Of the pieces among the genre that we call the chorale experiments in the 1st Jahrgang, BWV 138 is clearly the most problematical. It is in a form to which Bach would never return. It stretches even Bach’s awesome abilities at musical continuity. But it must be said that in a way the most experimental moments of the piece are the best. Perhaps the weakest moments are the conventional parts, and they may fail (and with Bach this is always relative because this is still a very impressive piece) because they are not as good as most of the rest of the music written in this amazing year. Exploring the point of tension between anxiety and belief is its true strength.

Part of the problem is the Gospel reading for the 15th Sunday after Trinity in 1723, Matthew 6: 23 -34; “Take no thought of clothing or food; seek ye first the kingdom of God and his righteousness.” Bach thrives on the thorny and inexplicable. This is perhaps the least difficult Gospel in all of the didactic season of the church year. It is one of the few Gospels for this season that is based, not upon a parable, but on advice. It is, of course, very good advice (this is the passage about considering the lilies of the fields), but there is nothing of the tough nut that most of the parables provide. There is in our cantata something manufactured about the pain and anxiety. The denouement, with the advent of the bass aria, thus makes less of an impact.

The opening is very impressive, and it is clear that Bach is thinking in a very complex way about the relationship between the chorale and the recitative. After a pathetic and imitative string figure, the 1st oboe d’amore comes in with the chorale tune. A solo tenor sings the same string melody as at the beginning, and finally the chorus comes in on the first chorale phrase. It is distinctive, even unique, to have an incipit to the chorale sung not to the chorale melody but to an independent tune. This same pattern occurs for the first three phrases of the chorale and the music comes to a half close on the dominant. This begins an interesting pattern followed throughout the cantata. The five phrases of the chorale are divided into two units, one of three phrases, one of two. These two sections of the chorale are divided by an extended recitative, with expressive orchestral interludes.

This cantata is from beginning to end continuous. But, unlike some of the earliest cantatas that try this, the sections are quite large. Here there is a tiny segue secco bass recitative that leads directly into the second verse of the chorale. Although many of the same techniques are used in this verse, we see more activity from the lower voices in the chorale segments and the last two phrases begin with the chorale phrase in diminution in the lower voices before its appearance in the soprano. We then have a curious gesture, there is more recitative and the last two phrases are repeated with a different text. There is a different, almost deconstructing, method here, as if the chorale must be dissected before it can finally be heard in its complete form.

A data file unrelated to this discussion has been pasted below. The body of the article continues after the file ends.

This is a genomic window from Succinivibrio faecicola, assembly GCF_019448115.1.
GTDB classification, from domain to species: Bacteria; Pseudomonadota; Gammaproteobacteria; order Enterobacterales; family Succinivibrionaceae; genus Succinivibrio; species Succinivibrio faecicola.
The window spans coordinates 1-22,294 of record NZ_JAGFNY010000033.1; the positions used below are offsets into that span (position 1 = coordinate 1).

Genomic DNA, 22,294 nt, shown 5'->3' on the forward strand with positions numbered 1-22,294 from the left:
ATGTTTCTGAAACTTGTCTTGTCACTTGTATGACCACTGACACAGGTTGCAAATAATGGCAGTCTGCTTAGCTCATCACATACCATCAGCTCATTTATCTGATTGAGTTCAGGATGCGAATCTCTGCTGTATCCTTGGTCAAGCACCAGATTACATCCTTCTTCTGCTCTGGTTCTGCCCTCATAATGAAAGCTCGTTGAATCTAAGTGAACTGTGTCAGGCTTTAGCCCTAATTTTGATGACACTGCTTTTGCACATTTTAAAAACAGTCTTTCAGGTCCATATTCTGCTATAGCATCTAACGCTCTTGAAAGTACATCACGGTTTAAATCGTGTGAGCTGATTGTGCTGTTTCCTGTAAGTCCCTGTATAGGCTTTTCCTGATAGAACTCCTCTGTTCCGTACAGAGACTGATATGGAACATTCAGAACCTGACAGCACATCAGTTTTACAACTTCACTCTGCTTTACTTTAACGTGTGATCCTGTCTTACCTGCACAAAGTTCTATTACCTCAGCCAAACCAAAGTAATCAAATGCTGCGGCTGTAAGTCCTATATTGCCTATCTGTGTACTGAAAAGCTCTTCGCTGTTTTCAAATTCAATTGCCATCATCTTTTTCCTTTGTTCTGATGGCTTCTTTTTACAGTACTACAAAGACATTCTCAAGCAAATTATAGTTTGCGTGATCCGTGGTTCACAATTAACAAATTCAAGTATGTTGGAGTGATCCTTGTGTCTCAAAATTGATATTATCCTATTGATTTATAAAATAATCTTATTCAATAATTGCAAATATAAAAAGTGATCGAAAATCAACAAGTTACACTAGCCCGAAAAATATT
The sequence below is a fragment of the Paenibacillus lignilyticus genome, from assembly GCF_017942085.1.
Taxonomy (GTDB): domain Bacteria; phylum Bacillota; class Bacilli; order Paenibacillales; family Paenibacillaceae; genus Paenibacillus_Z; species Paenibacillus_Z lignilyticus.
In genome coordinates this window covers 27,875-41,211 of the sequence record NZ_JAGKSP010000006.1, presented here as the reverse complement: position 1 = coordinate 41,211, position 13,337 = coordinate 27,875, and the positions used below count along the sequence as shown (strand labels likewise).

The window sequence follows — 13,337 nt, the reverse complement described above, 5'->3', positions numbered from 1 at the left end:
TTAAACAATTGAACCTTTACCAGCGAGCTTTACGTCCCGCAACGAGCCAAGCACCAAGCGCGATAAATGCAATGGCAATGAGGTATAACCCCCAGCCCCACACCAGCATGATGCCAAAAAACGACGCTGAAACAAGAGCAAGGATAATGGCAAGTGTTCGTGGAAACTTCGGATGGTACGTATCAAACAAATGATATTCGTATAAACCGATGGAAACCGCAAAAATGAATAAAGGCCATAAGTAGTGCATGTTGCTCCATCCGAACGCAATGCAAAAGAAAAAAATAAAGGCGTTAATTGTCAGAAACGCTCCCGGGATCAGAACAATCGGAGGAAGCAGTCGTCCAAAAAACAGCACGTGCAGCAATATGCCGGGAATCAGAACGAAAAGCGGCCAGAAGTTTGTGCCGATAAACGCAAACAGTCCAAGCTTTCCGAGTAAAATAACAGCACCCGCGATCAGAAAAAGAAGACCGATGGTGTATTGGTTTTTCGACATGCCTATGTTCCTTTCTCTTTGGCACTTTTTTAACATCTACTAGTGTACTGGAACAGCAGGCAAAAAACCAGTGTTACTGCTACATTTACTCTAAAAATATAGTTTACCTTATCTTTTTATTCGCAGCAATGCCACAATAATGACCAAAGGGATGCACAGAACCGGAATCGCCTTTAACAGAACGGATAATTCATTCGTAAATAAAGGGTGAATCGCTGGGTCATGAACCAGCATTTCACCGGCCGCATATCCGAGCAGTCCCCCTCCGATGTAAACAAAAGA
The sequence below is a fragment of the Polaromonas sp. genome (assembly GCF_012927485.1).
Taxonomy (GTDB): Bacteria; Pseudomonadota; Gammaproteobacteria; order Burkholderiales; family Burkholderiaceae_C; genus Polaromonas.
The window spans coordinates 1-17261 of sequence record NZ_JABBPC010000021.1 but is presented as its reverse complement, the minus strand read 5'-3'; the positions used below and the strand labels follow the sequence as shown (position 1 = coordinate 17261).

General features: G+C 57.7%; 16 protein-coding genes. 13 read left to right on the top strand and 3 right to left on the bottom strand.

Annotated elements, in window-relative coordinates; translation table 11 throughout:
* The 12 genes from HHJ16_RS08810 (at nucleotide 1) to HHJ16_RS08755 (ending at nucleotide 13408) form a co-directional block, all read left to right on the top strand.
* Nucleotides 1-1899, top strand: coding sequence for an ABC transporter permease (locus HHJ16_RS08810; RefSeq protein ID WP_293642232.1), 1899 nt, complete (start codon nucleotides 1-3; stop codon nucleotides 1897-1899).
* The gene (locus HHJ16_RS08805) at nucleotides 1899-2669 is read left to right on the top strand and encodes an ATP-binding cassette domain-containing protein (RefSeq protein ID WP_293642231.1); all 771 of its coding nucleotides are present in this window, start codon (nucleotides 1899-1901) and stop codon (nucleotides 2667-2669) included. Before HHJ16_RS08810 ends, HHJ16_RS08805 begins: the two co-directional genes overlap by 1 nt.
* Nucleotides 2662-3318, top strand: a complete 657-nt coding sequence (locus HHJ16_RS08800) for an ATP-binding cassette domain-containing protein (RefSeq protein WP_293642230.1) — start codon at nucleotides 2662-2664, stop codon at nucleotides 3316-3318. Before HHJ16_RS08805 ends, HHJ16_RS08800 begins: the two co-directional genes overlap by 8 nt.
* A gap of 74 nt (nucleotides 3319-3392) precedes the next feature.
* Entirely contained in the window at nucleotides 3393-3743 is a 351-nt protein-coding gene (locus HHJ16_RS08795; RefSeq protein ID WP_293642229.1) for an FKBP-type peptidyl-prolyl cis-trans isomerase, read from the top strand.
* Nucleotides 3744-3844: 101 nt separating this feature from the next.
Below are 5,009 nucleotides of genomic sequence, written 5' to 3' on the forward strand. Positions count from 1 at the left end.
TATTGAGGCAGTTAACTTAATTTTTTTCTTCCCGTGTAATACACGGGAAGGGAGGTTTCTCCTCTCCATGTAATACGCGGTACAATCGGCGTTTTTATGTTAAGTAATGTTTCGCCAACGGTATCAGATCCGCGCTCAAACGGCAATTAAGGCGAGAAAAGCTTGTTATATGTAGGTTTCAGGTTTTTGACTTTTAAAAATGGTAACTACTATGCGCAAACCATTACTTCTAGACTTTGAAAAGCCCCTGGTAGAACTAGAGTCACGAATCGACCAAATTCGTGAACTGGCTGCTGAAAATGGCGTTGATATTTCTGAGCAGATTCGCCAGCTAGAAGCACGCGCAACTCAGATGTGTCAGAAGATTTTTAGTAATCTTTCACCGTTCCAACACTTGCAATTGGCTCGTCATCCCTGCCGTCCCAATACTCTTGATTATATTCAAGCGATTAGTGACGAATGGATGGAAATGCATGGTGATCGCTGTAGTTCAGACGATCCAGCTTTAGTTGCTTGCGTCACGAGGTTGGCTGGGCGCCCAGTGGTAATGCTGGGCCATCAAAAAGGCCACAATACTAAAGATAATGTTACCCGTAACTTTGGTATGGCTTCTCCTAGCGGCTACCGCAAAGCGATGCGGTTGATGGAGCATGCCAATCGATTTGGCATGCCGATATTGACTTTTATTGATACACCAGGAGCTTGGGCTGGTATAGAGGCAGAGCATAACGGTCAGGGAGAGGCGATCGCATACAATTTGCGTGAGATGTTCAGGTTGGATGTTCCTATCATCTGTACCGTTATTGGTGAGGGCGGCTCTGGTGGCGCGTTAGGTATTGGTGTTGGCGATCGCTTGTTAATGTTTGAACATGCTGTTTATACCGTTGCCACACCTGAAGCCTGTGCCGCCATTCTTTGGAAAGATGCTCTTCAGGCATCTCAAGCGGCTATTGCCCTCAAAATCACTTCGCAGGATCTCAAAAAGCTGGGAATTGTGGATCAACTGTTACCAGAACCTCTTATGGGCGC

Up to this point the piece has an interesting narrative quality to it. It most resembles an earlier Weimar work, Cantata BWV 18, which however used a litany instead of a chorale to connect the recitatives. At this point in our present cantata Bach introduces a long and somewhat conventional bass aria. It is clear that Bach was fond of this piece, for he arranged it much later as the Gratias in the G Major mass. It has its interesting points. After a broad beginning melody, a little bouncy figure is introduced. Surprisingly, it continues throughout the piece, and at key points is transferred to the continuo. There is something strange and unlikely about it as a continuo figure and the whole effect of this invertible counterpoint links up nicely with the text’s emphasis on God governing all things in our lives. But the aria is not really inspired in its content and somewhat overstays its welcome.

On paper the final movement, where our chorale is finally allowed to be heard from beginning to end, looks terrific. Marching oboes punctuate big sweeping bravura string lines, while the chorus sings in block chords. We have seen this kind of thing work wonderfully. In the next Jahrgang one could describe the last movement of Cantata BWV 109 in exactly these same terms. It is one of Bach’s greatest and most impressive chorale fantasias. Here it doesn’t quite work. What was impressive about the chorale in Bach’s most experimental approach becomes commonplace in this most normative of movements. It seems almost churlish to deny this cantata its place. It is clearly a piece that Bach struggled over. But in the end, for all that we value his formal experiments, the thing that really makes his music immortal is the sheer level of inspiration. This piece, unfortunately, doesn’t consistently have that.

©Craig Smith, with edits and additions by Ryan Turner

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